Hofstra University will partner with the Central
American Refugee Center (CARECEN) in Hempstead to provide English language and
citizenship instruction, deepening its commitment to Long Island’s immigrant
The new joint CARECEN-Hofstra project will use Hofstra
faculty and students as instructors and tutors and capitalize on CARECEN’s 35
years of experience in the immigrant community. Hofstra is also providing
financial support for the program, which will be housed at the CARECEN Center at
91 N. Franklin St. in Hempstead.
CARECEN has offered English language programs as a
state-designated Office for New Americans Opportunity Center for several years,
but state budget cuts jeopardized the programs.
“Immigrants want to learn English so that they can
fully participate in the lives of their children and their communities,” said
Elise Damas, CARECEN’s Legal Director. “We
faced the danger of completely shutting down English language instruction at
CARECEN. Luckily, when Hofstra University President Stuart Rabinowitz learned
of our predicament, he stepped in personally to help us set up a new program
for adults wanting to learn English.”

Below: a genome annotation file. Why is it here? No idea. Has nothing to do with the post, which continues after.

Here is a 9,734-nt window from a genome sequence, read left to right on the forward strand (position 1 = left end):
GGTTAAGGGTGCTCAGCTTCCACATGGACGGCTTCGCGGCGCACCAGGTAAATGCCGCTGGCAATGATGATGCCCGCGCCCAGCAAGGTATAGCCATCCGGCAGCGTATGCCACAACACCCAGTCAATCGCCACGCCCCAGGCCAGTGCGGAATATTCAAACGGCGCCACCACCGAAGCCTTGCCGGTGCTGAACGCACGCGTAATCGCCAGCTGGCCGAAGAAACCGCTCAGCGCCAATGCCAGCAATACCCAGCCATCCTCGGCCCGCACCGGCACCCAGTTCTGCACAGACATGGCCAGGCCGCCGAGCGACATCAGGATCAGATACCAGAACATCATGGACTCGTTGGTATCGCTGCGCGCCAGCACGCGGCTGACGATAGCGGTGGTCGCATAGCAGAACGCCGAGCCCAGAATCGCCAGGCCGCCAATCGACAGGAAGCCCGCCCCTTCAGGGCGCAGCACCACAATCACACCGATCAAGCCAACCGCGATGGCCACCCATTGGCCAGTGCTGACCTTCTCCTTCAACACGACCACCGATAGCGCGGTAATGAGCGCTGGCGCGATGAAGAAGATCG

Hofstra University has
a long history of working with immigrant communities through the Center for
Civic Engagement and its nationally recognized clinical programs at the Maurice
A. Deane School of Law, which includes a Deportation Defense Clinic, an Asylum
Clinic, a Youth Advocacy Clinic and an Immigration Clinical Practicum.
“Diversity, community service and civic engagement are central to Hofstra’s mission,” said President Rabinowitz. “We have many long-standing programs with other non-profits, schools and civic organizations in our community in which our students and faculty have the opportunity to work with community members and develop an understanding of the wider world. CARECEN’s English Language program is vital to the success of the Hempstead community, and therefore, to the Hofstra community.”